LA Clippers: 5 big questions for the 2016-17 NBA season

After commanding wins against the San Antonio Spurs and Detroit Pistons, the LA Clippers (6-1) have started the 2016-17 NBA season strong. Here are five key questions to ask about the team going forward, from performance to the MVP race.

Nov 4, 2016; Memphis, TN, USA; LA Clippers forward Blake Griffin (32) and Los Angeles Clippers center DeAndre Jordan (6) before the game against the Memphis Grizzlies at FedExForum. Mandatory Credit: Justin Ford-USA TODAY Sports

We may be just seven games in the 2016-17 NBA season, but it’s safe to say the LA Clippers have surpassed expectations at this initial stage of their new campaign. Their offense hadn’t really taken off until the last couple games, yet they’ve still found a way to start with the second best record in the league at 6-1, tied with the Oklahoma City Thunder and just one loss behind the defending champion Cleveland Cavaliers.

Defense has powered the Clippers forward. They’ve been smothering their opponents so far, fully locked in across the roster and playing with the kind of intensity, interior defense, and steal rate (3rd with 10.3 per game) to lead the league in defensive efficiency, allowing only 90.3 points per 100 possessions.

It’s been the staple of their performance so far, but after a 116-92 win against the San Antonio Spurs (their biggest win margin against the Spurs in franchise history) and a thoroughly overpowering 114-82 win against the Detroit Pistons on Monday, the offense has been clicking, too.

We’re going to look at more than that here, though.

Let’s dive into some big-picture questions, considering what may happen over the course of the season.

From whether Chris Paul or Blake Griffin can be crowned as MVP to the Clippers’ potential seed in the Western Conference, here are some key questions to think about this year. Starting with one of the most important additions to the bench.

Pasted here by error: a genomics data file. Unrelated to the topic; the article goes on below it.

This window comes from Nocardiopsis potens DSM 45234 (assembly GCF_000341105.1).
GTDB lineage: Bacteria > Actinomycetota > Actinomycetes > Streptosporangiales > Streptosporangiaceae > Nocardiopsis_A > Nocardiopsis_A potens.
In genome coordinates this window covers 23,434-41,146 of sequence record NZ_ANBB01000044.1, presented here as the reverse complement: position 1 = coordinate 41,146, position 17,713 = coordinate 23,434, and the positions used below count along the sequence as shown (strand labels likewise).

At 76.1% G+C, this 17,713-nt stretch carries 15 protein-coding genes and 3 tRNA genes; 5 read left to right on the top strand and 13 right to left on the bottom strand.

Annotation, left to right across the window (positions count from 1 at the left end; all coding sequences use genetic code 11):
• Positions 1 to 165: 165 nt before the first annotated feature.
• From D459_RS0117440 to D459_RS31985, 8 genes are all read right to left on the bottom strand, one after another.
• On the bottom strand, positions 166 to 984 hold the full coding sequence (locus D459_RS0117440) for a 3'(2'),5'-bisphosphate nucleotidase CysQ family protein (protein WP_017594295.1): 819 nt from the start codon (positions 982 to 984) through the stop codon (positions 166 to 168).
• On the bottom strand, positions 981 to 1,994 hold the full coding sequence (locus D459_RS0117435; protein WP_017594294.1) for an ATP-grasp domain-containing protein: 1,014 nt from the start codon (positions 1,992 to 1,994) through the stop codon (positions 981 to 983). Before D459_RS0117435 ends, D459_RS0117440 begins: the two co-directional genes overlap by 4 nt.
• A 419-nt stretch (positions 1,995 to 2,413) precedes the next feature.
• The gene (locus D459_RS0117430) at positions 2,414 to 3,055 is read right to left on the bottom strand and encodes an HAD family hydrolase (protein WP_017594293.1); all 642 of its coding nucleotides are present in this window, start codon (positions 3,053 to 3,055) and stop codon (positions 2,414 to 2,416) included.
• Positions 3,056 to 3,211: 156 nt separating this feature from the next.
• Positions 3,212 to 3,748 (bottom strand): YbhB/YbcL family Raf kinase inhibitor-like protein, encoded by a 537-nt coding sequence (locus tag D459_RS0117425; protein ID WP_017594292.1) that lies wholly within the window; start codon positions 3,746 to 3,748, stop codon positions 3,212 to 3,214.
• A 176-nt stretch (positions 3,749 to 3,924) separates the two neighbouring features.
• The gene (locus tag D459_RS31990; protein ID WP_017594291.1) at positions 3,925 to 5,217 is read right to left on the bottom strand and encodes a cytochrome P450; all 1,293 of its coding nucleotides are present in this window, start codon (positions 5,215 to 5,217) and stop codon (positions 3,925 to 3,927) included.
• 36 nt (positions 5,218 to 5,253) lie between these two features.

Nov 2, 2016; Los Angeles, CA, USA; LA Clippers forward Marreese Speights (5) reacts after making a three-point shot against the Oklahoma City Thunder during the first quarter at Staples Center. Mandatory Credit: Kelvin Kuo-USA TODAY Sports

Can Mo’ Buckets outscore Jamal Crawford?

No one on the Clippers has shot well from three-point range to start this season except for Chris Paul. Raymond Felton has shot 66.7 percent so far, but with only six makes his sample is hardly worth paying much attention to. Paul, meanwhile, has been impressive, making 42.4 percent of his shots from beyond the arc with two makes a game.

Outside of these two point guards, it’s only J.J. Redick finding success. After a cold start, he’s find some rhythm over the last couple of games to reach 40.7 percent. Everyone else is in the twenties.

Jamal Crawford has never been a highly efficient scorer, but he’s going to be counted upon this season to provide some three-point punch and shot creation off the bench. He’s the only second unit guard the Clippers have that can truly create his own shot off the dribble, rather than leaning on drives such as Felton.